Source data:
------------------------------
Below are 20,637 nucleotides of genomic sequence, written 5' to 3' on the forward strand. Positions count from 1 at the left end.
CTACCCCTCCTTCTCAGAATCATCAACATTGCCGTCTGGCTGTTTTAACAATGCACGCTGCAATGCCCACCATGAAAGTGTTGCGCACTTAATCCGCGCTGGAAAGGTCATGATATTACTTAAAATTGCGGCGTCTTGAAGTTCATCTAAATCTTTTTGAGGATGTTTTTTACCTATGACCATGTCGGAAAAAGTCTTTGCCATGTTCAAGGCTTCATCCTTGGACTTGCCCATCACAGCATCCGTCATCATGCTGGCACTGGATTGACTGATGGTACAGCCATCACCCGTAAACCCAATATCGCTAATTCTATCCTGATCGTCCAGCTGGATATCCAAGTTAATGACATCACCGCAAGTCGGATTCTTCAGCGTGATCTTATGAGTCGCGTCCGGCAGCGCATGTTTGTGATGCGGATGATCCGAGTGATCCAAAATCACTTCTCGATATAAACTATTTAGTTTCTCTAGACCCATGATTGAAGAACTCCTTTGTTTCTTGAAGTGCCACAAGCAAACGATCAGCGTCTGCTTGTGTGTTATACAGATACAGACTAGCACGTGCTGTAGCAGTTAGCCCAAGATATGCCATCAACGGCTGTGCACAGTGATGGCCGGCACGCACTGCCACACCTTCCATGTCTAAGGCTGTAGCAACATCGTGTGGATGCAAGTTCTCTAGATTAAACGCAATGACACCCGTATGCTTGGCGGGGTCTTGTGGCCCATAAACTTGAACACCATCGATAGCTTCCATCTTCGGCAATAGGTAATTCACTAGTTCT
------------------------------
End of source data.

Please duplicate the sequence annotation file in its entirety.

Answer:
Below are 20,637 nucleotides of genomic sequence, written 5' to 3' on the forward strand. Positions count from 1 at the left end.
CTACCCCTCCTTCTCAGAATCATCAACATTGCCGTCTGGCTGTTTTAACAATGCACGCTGCAATGCCCACCATGAAAGTGTTGCGCACTTAATCCGCGCTGGAAAGGTCATGATATTACTTAAAATTGCGGCGTCTTGAAGTTCATCTAAATCTTTTTGAGGATGTTTTTTACCTATGACCATGTCGGAAAAAGTCTTTGCCATGTTCAAGGCTTCATCCTTGGACTTGCCCATCACAGCATCCGTCATCATGCTGGCACTGGATTGACTGATGGTACAGCCATCACCCGTAAACCCAATATCGCTAATTCTATCCTGATCGTCCAGCTGGATATCCAAGTTAATGACATCACCGCAAGTCGGATTCTTCAGCGTGATCTTATGAGTCGCGTCCGGCAGCGCATGTTTGTGATGCGGATGATCCGAGTGATCCAAAATCACTTCTCGATATAAACTATTTAGTTTCTCTAGACCCATGATTGAAGAACTCCTTTGTTTCTTGAAGTGCCACAAGCAAACGATCAGCGTCTGCTTGTGTGTTATACAGATACAGACTAGCACGTGCTGTAGCAGTTAGCCCAAGATATGCCATCAACGGCTGTGCACAGTGATGGCCGGCACGCACTGCCACACCTTCCATGTCTAAGGCTGTAGCAACATCGTGTGGATGCAAGTTCTCTAGATTAAACGCAATGACACCCGTATGCTTGGCGGGGTCTTGTGGCCCATAAACTTGAACACCATCGATAGCTTCCATCTTCGGCAATAGGTAATTCACTAGTTCT